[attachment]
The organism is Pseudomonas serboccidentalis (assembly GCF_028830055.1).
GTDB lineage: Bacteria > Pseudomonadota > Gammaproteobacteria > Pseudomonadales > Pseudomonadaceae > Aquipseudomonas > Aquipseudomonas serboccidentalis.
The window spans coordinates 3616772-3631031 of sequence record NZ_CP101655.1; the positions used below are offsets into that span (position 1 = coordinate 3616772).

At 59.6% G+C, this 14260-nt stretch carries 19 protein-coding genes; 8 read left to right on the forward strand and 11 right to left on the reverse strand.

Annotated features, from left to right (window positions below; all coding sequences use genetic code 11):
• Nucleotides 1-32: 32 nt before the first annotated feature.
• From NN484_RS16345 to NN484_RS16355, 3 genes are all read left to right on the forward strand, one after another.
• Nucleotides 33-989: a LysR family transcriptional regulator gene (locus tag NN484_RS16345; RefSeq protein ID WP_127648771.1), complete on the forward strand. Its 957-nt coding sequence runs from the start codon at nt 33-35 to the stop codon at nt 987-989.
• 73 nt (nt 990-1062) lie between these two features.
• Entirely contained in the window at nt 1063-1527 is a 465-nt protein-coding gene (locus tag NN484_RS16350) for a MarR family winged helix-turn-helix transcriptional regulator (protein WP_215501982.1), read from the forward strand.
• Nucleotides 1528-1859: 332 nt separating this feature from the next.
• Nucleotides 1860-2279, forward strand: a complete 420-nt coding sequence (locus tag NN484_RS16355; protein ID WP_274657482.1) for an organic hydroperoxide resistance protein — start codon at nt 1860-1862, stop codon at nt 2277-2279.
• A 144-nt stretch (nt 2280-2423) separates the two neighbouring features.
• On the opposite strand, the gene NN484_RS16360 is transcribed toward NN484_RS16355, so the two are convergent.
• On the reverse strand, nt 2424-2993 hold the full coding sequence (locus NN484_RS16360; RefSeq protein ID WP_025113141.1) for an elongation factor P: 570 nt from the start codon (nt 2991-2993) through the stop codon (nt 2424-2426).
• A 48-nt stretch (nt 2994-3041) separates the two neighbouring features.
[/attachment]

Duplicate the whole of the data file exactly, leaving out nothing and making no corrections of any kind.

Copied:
The organism is Pseudomonas serboccidentalis (assembly GCF_028830055.1).
GTDB lineage: Bacteria > Pseudomonadota > Gammaproteobacteria > Pseudomonadales > Pseudomonadaceae > Aquipseudomonas > Aquipseudomonas serboccidentalis.
The window spans coordinates 3616772-3631031 of sequence record NZ_CP101655.1; the positions used below are offsets into that span (position 1 = coordinate 3616772).

At 59.6% G+C, this 14260-nt stretch carries 19 protein-coding genes; 8 read left to right on the forward strand and 11 right to left on the reverse strand.

Annotated features, from left to right (window positions below; all coding sequences use genetic code 11):
• Nucleotides 1-32: 32 nt before the first annotated feature.
• From NN484_RS16345 to NN484_RS16355, 3 genes are all read left to right on the forward strand, one after another.
• Nucleotides 33-989: a LysR family transcriptional regulator gene (locus tag NN484_RS16345; RefSeq protein ID WP_127648771.1), complete on the forward strand. Its 957-nt coding sequence runs from the start codon at nt 33-35 to the stop codon at nt 987-989.
• 73 nt (nt 990-1062) lie between these two features.
• Entirely contained in the window at nt 1063-1527 is a 465-nt protein-coding gene (locus tag NN484_RS16350) for a MarR family winged helix-turn-helix transcriptional regulator (protein WP_215501982.1), read from the forward strand.
• Nucleotides 1528-1859: 332 nt separating this feature from the next.
• Nucleotides 1860-2279, forward strand: a complete 420-nt coding sequence (locus tag NN484_RS16355; protein ID WP_274657482.1) for an organic hydroperoxide resistance protein — start codon at nt 1860-1862, stop codon at nt 2277-2279.
• A 144-nt stretch (nt 2280-2423) separates the two neighbouring features.
• On the opposite strand, the gene NN484_RS16360 is transcribed toward NN484_RS16355, so the two are convergent.
• On the reverse strand, nt 2424-2993 hold the full coding sequence (locus NN484_RS16360; RefSeq protein ID WP_025113141.1) for an elongation factor P: 570 nt from the start codon (nt 2991-2993) through the stop codon (nt 2424-2426).
• A 48-nt stretch (nt 2994-3041) separates the two neighbouring features.